Fel d 5 24, 28, 64 Saliva, serum Immunoglobulin (IgA)
Fel d 6 28, 94 Saliva, serum Immunoglobulin (IgM)
Fel d 7 18 Saliva Lipocalin
Fel d 8 24 Saliva Latherin

MW, molecular weight.

Table 2

Characteristics of dog component allergens

Name MW (kDa) Main source Function Recombinant protein (commercial) Antibody (commercial) Crystal structure
Can f 1 21–25 Dander, saliva (not in serum) Lipocalin X X
Can f 2 19 or 27 Dander, saliva Lipocalin X X X
Can f 3 69 Serum, dander, epithelia, saliva, salivary gland, liver Albumin X X
Can f 4 16 (non-reduced), 18 (reduced) Dander Lipocalin X
Can f 5 28 Urine Arginine esterase, prostatic kallikrein X X
Can f 6 27 and 29 Dander, saliva Lipocalin
Can f 7 16 Epididymal secretory protein E1, or Niemann-Pick type C2

MW, molecular weight.

Table 3

Summary of key factors in cat and dog allergies

Key factor Cats Dogs
Dominant allergen Up to 96% of all cat allergic patients react to Fel d 1 Only up to 64% of all dog allergic patients react to Can f 1
Identified named component allergens 8 7
Extract Standardized for skin testing and IT Yes; Based on Fel d 1 (5,000 BAU/mL) No
Clinical effectiveness of IT Yes Possible
Routinely used for IT in clinical practice Yes Yes
Clinical study for peptide-based vaccines Yes Yes
Hypoallergenic animals No No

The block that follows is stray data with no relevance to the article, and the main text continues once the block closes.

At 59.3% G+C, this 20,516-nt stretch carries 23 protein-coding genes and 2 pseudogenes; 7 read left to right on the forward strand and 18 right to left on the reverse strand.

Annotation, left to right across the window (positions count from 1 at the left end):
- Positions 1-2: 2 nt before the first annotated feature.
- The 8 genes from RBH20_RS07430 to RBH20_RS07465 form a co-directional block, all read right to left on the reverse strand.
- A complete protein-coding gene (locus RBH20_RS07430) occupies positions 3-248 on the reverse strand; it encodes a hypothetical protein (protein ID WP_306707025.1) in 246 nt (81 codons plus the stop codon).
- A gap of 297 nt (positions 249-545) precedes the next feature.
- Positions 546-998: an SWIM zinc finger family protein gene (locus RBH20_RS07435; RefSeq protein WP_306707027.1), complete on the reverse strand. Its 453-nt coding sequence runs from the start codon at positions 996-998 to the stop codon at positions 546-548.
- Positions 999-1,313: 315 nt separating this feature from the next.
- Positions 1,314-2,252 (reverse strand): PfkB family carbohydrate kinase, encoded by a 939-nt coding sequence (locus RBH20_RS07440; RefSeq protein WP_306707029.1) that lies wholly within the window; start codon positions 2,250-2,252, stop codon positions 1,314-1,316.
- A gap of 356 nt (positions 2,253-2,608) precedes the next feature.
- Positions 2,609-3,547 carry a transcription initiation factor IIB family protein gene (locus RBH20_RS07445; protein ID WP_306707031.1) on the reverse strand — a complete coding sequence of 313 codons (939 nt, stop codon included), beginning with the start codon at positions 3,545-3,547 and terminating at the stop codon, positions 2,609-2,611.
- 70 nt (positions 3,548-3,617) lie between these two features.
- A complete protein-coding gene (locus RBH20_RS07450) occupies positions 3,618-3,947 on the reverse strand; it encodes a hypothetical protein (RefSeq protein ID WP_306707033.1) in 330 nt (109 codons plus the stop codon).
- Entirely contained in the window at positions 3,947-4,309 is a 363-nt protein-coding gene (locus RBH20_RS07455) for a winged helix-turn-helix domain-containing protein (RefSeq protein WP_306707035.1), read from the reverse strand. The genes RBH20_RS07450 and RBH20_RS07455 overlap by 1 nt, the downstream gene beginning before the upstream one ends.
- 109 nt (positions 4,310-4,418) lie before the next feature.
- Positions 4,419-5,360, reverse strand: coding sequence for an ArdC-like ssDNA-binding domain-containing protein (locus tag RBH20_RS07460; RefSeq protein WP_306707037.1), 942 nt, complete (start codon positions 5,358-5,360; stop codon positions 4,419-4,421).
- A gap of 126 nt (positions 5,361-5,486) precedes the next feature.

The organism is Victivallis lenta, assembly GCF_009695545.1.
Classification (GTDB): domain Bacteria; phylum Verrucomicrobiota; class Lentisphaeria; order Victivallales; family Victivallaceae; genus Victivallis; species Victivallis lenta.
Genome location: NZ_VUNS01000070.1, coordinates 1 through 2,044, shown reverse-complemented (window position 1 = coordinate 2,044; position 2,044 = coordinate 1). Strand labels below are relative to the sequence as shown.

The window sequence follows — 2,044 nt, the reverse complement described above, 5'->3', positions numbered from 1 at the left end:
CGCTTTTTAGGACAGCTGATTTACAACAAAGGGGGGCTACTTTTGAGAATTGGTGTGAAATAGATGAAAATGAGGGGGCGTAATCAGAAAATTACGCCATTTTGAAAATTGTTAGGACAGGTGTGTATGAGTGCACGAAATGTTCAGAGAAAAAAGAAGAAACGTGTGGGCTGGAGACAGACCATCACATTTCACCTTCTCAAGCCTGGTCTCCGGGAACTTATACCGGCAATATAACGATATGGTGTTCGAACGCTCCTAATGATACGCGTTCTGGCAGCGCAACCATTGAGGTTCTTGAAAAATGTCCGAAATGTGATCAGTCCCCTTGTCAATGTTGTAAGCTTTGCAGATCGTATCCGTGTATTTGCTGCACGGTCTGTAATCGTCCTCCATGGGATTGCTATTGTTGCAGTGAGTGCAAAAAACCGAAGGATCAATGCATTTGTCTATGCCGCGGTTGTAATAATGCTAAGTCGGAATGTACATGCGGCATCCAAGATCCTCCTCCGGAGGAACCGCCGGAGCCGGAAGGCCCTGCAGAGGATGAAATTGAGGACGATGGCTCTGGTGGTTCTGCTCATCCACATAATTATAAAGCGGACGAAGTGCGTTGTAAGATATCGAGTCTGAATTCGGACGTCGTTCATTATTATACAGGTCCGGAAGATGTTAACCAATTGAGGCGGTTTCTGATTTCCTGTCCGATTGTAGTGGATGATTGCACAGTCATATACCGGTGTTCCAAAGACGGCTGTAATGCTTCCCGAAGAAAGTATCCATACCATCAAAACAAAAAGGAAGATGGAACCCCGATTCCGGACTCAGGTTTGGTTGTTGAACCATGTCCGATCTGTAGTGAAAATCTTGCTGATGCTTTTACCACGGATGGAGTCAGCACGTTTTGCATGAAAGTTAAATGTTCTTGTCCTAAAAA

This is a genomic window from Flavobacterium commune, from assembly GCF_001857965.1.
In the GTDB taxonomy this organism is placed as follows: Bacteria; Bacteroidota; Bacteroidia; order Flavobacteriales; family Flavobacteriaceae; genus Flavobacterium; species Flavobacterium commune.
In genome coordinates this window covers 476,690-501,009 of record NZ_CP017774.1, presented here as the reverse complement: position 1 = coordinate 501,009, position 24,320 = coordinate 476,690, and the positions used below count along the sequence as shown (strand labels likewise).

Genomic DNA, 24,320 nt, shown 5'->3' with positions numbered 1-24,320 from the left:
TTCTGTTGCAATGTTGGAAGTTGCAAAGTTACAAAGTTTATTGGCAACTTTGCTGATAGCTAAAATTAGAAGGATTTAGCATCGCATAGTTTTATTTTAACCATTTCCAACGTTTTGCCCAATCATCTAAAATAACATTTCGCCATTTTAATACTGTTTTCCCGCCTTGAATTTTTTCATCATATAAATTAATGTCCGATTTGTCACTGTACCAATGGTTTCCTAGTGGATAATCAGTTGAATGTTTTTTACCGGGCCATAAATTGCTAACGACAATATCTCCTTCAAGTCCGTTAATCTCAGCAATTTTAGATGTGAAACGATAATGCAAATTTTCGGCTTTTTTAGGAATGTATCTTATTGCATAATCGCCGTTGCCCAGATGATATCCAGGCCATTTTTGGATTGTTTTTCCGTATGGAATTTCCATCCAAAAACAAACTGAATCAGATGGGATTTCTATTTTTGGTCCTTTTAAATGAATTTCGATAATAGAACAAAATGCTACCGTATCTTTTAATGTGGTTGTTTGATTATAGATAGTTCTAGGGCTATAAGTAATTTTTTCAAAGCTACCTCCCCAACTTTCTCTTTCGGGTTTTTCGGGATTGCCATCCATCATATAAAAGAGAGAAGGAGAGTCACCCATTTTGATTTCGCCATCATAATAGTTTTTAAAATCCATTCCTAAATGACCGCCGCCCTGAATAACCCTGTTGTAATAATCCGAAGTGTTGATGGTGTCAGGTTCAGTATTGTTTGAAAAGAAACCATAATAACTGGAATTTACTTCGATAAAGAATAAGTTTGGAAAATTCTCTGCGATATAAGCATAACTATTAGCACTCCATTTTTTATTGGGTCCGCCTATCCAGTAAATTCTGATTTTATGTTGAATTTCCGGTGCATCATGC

BAU, bioequivalent allergy unit; IT, immunotherapy.

Table 4

Unmet needs and challenges in allergies to dogs and cats

• Better and well characterized allergen extracts for individual component protein allergens and standardization across different manufacturers especially for dog extracts.
• Measurements of exposure to individual proteins in homes with and without animals as well as in public locations to define the exposure risk.
• Assessment of stability of allergens and their ability to be passively transferred via clothing, shoes, etc. to other locations.
• Clarifying the validity of allergen component diagnostic testing as well as their use in therapy.
• Developing less time and resource dependent provocation tests to confirm reactions to component allergens.
• Identifying reliable clinical and molecular markers for studies validating the efficacy of allergen immunotherapy.